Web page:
The relevance of what Linda Agostini was wearing at the time of her death goes into the societal views about women in the 1930’s. For a woman to be wearing silk pyjamas, she was considered to be exotic, and a woman ‘of the night’; the sort of woman who would entertain multiple men at a time. This judgemental view extended to the way police presented her body – as if she were a carnival attraction, just a tent or two down from the bearded lady or the sword swallowing man. While the crude nature of early forensic science and police work allowed this apparently well intentioned endeavour of a public display of a corpse to occur, it still leaves a bad taste in your mouth, giving the impression that there was little respect for the deceased. With the early 1900’s societal view of sex workers or sexually adventurous women being a predominantly derogatory one, there could conceivably be a public shaming aspect to this glorified presentation of the body. These news reel clips from 1939 explore the difficulties that police and the public faced when attempting to identify Linda Agostini’s body.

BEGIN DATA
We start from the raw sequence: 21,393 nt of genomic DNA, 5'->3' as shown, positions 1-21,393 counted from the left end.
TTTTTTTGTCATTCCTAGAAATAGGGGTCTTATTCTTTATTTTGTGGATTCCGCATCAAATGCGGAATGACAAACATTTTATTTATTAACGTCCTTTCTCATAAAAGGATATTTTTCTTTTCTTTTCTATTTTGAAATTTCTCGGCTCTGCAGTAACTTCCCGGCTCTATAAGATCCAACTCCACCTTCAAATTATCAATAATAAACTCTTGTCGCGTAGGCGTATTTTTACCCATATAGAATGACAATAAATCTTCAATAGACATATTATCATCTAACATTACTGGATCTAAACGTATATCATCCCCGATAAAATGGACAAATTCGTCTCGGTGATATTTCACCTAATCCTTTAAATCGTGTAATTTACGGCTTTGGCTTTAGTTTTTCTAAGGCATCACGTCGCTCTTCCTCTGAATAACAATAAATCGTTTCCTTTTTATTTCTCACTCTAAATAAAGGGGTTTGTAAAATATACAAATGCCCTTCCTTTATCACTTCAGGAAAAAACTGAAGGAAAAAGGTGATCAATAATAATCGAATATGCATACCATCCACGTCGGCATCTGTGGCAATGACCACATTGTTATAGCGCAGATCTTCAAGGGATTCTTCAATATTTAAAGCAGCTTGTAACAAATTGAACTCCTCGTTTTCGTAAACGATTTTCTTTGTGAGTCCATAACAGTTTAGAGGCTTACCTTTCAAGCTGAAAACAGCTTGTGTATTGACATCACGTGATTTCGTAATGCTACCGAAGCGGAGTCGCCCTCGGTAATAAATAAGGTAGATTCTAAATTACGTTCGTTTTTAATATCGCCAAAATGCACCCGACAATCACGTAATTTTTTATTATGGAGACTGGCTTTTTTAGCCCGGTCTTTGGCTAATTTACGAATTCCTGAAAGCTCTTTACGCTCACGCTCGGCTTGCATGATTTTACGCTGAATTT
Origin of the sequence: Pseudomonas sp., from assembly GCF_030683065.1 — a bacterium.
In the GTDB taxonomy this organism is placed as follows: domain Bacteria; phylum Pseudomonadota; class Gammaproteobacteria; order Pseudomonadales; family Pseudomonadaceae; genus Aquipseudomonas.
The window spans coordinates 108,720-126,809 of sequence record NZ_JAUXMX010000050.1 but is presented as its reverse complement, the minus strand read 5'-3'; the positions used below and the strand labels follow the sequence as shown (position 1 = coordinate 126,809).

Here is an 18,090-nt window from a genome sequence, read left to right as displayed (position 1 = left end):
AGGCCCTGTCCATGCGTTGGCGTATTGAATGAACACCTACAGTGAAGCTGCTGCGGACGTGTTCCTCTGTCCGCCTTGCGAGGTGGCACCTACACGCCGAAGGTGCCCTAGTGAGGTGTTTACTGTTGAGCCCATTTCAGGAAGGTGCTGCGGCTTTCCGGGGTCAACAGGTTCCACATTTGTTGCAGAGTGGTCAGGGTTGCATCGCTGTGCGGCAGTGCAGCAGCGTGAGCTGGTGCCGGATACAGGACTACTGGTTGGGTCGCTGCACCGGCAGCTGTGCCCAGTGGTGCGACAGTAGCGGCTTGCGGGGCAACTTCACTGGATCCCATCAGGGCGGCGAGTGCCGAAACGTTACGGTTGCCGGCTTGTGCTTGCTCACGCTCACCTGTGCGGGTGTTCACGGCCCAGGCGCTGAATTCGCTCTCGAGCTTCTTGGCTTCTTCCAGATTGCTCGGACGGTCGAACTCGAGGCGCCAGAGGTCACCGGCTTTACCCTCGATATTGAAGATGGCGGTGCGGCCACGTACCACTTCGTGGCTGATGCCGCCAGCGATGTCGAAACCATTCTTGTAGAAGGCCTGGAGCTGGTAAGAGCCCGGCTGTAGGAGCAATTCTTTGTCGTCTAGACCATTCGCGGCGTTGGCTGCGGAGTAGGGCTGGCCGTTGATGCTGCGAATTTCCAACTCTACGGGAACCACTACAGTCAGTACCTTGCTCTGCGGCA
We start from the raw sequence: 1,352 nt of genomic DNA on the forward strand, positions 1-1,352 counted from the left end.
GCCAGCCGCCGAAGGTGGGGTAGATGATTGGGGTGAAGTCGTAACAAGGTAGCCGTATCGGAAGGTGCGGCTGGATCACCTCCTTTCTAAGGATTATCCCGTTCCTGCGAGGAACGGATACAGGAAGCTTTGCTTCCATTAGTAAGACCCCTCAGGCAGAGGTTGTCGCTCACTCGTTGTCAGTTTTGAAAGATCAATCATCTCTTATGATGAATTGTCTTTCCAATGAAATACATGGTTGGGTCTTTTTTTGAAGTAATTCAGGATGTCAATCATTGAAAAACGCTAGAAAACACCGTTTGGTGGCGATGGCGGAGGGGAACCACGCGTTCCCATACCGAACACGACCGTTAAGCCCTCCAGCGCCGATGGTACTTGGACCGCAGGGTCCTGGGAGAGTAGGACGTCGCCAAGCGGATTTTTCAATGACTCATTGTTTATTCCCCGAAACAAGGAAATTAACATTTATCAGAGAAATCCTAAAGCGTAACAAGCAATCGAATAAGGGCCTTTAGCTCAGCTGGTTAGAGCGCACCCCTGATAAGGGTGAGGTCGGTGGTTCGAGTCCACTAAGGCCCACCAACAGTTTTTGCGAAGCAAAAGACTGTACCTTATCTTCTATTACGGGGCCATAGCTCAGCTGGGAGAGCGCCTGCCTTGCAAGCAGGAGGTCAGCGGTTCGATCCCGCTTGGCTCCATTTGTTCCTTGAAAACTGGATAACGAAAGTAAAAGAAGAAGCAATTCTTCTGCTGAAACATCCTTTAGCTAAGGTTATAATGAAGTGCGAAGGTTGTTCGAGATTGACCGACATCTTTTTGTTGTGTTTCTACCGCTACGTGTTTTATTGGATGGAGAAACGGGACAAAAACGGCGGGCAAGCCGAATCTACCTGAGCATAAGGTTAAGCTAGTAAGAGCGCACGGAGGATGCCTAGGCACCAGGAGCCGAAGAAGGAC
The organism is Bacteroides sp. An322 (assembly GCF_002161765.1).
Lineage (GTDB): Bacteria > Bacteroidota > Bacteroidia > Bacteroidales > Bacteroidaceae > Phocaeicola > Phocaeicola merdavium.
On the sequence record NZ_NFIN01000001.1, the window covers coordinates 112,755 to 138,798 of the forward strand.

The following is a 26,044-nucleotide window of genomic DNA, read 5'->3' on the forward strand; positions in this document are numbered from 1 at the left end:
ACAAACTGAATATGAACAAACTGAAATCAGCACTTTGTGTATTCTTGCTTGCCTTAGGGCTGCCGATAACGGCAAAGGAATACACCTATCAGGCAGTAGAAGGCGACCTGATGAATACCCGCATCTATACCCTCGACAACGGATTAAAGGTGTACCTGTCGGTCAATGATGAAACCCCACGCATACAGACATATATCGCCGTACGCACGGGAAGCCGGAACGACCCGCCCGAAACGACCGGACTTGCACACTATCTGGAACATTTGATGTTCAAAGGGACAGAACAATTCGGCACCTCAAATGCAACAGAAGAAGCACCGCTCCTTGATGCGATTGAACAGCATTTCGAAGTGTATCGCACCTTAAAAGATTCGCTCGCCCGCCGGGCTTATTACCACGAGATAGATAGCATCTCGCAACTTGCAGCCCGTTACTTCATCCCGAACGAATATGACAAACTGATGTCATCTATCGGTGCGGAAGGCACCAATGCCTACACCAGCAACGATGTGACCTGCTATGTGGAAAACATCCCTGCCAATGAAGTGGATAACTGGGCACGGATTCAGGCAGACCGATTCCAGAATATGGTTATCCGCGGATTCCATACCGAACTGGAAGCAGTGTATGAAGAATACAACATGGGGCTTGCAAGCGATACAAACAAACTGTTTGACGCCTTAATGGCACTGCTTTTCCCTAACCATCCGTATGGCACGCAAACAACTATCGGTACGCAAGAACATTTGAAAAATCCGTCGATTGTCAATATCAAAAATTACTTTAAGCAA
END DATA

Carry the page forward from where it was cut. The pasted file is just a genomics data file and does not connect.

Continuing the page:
This is all a long way of saying that Flavio Mogherini’s The Pyjama Girl Case makes for a curious, and very strange narrative about Linda Agostini. Or, rather, a fictionalised version of Linda Agostini, given the film takes place in 1970’s Sydney. Placed right in the midst of the sexual revolution, this version of a mysterious case leans lightly on the lurid genre trappings of giallo cinema, with a firm wealth of skin on display (mostly from lead actress Dalila Di Lazzaro), a brilliant score by Riz Ortolani, and some mild moments of gore. The low body count and infrequent acts of violence may make giallo fans feel that this is far from being worthy of the title of giallo, but the visual style and superb cinematography certainly puts it in the same ilk as its genre brethren.